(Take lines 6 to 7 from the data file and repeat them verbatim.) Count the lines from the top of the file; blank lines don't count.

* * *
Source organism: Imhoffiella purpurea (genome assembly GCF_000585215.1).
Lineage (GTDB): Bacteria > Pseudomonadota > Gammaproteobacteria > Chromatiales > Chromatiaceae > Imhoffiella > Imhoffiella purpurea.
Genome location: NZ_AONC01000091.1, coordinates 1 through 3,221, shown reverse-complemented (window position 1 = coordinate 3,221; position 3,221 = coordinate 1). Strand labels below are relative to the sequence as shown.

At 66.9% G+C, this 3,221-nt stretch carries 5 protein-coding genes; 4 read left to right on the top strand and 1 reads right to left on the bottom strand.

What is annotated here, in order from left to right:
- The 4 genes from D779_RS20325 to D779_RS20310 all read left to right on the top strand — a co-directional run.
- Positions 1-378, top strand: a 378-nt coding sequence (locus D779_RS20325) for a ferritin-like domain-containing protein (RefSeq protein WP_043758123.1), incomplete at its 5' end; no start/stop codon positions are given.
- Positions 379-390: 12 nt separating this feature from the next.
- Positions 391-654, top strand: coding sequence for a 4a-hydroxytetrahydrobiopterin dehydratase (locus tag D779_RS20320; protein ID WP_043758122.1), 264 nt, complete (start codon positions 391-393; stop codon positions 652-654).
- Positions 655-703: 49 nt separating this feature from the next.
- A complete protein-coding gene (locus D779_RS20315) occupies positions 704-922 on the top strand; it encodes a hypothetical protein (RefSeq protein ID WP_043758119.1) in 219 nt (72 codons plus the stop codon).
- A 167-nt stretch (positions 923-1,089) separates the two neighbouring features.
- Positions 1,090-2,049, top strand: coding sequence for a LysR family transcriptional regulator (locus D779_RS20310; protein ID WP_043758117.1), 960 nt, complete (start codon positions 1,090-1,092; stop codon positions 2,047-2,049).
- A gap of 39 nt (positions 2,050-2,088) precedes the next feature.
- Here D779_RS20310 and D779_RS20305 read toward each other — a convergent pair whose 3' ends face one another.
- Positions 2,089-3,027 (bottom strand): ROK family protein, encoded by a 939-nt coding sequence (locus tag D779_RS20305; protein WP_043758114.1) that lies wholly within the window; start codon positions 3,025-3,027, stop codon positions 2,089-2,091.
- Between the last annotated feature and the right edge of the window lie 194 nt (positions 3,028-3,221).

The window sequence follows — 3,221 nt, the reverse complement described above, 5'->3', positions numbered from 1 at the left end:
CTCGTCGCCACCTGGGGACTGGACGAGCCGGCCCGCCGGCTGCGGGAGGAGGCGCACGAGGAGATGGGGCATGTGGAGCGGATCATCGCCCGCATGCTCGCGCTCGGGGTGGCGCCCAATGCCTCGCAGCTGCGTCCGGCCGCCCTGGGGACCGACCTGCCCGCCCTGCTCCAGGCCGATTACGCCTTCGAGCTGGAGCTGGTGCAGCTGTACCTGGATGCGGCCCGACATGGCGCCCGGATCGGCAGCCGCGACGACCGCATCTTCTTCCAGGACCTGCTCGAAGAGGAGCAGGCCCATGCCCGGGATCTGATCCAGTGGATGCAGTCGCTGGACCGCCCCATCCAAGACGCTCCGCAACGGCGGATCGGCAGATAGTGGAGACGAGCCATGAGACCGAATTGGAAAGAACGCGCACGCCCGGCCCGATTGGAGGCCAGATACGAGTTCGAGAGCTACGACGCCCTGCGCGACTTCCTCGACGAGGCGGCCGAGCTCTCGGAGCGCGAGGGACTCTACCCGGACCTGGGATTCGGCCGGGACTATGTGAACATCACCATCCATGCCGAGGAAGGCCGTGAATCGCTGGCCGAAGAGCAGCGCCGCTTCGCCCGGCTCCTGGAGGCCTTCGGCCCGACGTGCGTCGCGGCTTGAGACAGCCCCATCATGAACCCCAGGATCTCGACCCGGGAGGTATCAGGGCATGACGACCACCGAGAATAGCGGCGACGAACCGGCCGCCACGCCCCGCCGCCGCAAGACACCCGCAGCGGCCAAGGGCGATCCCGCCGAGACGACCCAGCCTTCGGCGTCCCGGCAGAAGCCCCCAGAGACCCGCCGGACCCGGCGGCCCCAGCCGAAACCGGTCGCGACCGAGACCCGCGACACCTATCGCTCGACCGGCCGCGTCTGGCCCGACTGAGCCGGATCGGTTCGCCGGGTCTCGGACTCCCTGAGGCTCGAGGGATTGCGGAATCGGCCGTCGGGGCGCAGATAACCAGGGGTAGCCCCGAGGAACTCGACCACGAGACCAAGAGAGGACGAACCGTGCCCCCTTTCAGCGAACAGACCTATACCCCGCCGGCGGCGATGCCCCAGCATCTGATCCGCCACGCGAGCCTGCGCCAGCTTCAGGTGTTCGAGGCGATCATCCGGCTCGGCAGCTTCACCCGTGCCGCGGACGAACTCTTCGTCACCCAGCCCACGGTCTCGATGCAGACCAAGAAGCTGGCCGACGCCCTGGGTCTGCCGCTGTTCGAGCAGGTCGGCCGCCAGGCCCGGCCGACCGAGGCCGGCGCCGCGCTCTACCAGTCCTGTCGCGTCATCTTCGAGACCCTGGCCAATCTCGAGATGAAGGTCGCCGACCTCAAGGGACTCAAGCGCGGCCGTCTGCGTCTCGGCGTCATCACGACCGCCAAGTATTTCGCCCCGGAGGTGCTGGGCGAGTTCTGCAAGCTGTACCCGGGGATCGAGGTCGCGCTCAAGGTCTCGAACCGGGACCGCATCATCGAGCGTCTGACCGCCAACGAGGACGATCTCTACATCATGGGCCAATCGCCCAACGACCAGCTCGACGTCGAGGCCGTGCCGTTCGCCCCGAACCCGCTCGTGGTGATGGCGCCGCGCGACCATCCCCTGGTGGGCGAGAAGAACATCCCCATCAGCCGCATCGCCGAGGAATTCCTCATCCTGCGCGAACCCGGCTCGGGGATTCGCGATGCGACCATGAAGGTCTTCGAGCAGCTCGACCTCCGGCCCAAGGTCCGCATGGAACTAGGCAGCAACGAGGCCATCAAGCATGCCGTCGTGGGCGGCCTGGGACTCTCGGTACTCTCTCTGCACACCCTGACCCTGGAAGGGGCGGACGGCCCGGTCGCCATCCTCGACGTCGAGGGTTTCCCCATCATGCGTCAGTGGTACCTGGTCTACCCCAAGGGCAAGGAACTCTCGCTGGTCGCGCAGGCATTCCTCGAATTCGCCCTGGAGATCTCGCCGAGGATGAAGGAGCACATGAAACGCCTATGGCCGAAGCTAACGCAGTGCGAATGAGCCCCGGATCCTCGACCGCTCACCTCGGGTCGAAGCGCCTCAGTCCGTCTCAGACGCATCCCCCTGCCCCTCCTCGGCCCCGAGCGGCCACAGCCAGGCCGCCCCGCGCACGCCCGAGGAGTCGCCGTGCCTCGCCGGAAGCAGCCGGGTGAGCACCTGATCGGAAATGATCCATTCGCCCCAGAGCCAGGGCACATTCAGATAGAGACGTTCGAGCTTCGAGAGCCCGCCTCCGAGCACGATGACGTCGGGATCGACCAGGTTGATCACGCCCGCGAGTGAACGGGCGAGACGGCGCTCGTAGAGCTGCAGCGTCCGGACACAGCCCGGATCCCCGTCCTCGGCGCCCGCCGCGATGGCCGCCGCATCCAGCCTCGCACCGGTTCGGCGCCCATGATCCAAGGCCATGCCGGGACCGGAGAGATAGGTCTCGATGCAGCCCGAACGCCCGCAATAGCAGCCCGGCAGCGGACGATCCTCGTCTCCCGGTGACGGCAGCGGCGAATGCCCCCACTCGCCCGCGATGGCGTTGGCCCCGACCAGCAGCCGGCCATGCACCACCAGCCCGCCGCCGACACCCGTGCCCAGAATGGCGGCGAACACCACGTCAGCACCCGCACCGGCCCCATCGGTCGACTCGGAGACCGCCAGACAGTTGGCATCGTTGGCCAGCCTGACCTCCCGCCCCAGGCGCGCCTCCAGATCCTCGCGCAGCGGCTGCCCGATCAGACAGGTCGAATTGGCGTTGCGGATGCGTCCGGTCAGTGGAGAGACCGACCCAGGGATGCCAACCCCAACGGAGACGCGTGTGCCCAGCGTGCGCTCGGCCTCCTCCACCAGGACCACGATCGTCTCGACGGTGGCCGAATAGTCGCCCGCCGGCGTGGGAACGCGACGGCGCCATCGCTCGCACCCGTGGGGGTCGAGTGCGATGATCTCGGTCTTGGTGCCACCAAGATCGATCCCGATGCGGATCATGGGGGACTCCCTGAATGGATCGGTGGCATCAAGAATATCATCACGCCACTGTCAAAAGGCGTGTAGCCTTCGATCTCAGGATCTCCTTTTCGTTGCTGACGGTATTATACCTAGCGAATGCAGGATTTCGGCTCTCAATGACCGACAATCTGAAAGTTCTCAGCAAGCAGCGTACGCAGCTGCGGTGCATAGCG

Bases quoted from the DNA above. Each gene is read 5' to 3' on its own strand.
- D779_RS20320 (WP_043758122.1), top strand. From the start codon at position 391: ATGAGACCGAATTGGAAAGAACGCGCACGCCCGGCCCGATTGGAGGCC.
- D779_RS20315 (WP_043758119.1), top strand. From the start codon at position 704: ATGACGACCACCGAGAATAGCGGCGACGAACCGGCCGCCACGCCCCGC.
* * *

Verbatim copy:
- The 4 genes from D779_RS20325 to D779_RS20310 all read left to right on the top strand — a co-directional run.
- Positions 1-378, top strand: a 378-nt coding sequence (locus D779_RS20325) for a ferritin-like domain-containing protein (RefSeq protein WP_043758123.1), incomplete at its 5' end; no start/stop codon positions are given.